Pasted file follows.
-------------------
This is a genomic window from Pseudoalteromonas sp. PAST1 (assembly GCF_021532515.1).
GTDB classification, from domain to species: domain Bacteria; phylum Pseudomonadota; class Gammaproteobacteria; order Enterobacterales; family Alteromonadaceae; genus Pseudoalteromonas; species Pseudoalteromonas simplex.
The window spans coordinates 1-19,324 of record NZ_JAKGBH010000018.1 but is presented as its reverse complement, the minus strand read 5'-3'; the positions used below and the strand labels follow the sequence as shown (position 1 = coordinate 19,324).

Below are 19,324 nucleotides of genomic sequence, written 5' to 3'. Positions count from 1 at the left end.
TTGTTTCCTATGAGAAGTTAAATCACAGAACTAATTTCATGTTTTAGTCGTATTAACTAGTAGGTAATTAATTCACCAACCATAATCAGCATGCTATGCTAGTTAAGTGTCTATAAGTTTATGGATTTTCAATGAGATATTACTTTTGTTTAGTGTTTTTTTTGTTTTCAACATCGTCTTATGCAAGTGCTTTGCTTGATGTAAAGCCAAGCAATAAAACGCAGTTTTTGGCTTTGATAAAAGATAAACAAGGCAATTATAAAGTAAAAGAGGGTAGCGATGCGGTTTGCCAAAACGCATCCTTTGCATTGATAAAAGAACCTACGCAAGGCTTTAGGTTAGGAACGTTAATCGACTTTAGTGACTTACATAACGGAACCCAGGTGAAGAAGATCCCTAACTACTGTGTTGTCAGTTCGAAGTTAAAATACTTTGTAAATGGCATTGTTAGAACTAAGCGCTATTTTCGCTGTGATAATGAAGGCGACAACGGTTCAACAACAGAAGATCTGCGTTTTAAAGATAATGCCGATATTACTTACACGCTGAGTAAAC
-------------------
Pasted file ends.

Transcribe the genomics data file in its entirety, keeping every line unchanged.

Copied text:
This is a genomic window from Pseudoalteromonas sp. PAST1 (assembly GCF_021532515.1).
GTDB classification, from domain to species: domain Bacteria; phylum Pseudomonadota; class Gammaproteobacteria; order Enterobacterales; family Alteromonadaceae; genus Pseudoalteromonas; species Pseudoalteromonas simplex.
The window spans coordinates 1-19,324 of record NZ_JAKGBH010000018.1 but is presented as its reverse complement, the minus strand read 5'-3'; the positions used below and the strand labels follow the sequence as shown (position 1 = coordinate 19,324).

Below are 19,324 nucleotides of genomic sequence, written 5' to 3'. Positions count from 1 at the left end.
TTGTTTCCTATGAGAAGTTAAATCACAGAACTAATTTCATGTTTTAGTCGTATTAACTAGTAGGTAATTAATTCACCAACCATAATCAGCATGCTATGCTAGTTAAGTGTCTATAAGTTTATGGATTTTCAATGAGATATTACTTTTGTTTAGTGTTTTTTTTGTTTTCAACATCGTCTTATGCAAGTGCTTTGCTTGATGTAAAGCCAAGCAATAAAACGCAGTTTTTGGCTTTGATAAAAGATAAACAAGGCAATTATAAAGTAAAAGAGGGTAGCGATGCGGTTTGCCAAAACGCATCCTTTGCATTGATAAAAGAACCTACGCAAGGCTTTAGGTTAGGAACGTTAATCGACTTTAGTGACTTACATAACGGAACCCAGGTGAAGAAGATCCCTAACTACTGTGTTGTCAGTTCGAAGTTAAAATACTTTGTAAATGGCATTGTTAGAACTAAGCGCTATTTTCGCTGTGATAATGAAGGCGACAACGGTTCAACAACAGAAGATCTGCGTTTTAAAGATAATGCCGATATTACTTACACGCTGAGTAAAC